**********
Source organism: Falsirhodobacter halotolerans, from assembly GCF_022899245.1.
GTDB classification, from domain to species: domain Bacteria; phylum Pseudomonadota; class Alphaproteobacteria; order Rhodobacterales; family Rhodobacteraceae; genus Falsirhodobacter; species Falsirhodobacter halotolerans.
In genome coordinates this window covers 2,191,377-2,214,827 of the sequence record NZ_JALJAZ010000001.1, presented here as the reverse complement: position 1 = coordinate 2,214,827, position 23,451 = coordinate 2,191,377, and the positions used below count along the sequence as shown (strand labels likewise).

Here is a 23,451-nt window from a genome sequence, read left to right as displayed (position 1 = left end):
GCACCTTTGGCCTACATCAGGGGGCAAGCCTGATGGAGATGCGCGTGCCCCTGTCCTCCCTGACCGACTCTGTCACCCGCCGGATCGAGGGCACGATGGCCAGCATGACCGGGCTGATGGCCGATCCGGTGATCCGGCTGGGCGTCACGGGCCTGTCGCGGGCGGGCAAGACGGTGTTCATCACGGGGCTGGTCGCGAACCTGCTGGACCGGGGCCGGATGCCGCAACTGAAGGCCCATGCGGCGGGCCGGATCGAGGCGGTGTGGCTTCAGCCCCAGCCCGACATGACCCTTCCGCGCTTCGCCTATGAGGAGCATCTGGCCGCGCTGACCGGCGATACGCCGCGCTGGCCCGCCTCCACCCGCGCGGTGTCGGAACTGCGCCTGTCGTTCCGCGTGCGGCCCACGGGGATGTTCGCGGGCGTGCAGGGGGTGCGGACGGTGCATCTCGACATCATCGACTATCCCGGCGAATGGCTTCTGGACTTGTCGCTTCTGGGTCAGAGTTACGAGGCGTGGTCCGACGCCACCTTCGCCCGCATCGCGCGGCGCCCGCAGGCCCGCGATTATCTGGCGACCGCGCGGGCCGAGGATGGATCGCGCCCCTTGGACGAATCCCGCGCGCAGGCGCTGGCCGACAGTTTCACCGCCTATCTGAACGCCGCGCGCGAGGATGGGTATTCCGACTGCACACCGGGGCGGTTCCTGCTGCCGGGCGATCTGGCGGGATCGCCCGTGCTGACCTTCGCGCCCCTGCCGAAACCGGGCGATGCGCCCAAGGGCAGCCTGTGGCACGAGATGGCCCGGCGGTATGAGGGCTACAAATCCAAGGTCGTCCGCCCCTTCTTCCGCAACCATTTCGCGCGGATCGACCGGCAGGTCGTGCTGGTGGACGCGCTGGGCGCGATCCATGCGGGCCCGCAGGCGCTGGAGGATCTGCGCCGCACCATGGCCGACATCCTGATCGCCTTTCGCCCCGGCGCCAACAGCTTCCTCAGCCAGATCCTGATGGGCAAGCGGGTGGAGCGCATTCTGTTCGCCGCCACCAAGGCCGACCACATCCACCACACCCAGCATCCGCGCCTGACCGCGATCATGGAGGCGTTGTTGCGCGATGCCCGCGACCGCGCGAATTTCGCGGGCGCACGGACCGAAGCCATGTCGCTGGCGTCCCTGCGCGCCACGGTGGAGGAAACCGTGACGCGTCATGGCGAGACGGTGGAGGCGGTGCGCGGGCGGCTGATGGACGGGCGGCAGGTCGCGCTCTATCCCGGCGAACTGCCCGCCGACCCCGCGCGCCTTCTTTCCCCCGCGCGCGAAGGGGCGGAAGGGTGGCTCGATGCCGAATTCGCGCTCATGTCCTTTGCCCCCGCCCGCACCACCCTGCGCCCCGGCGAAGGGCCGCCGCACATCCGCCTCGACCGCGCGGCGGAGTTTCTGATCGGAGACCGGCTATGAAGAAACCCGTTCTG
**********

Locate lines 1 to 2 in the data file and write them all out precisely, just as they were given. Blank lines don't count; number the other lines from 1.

Source organism: Falsirhodobacter halotolerans, from assembly GCF_022899245.1.
GTDB classification, from domain to species: domain Bacteria; phylum Pseudomonadota; class Alphaproteobacteria; order Rhodobacterales; family Rhodobacteraceae; genus Falsirhodobacter; species Falsirhodobacter halotolerans.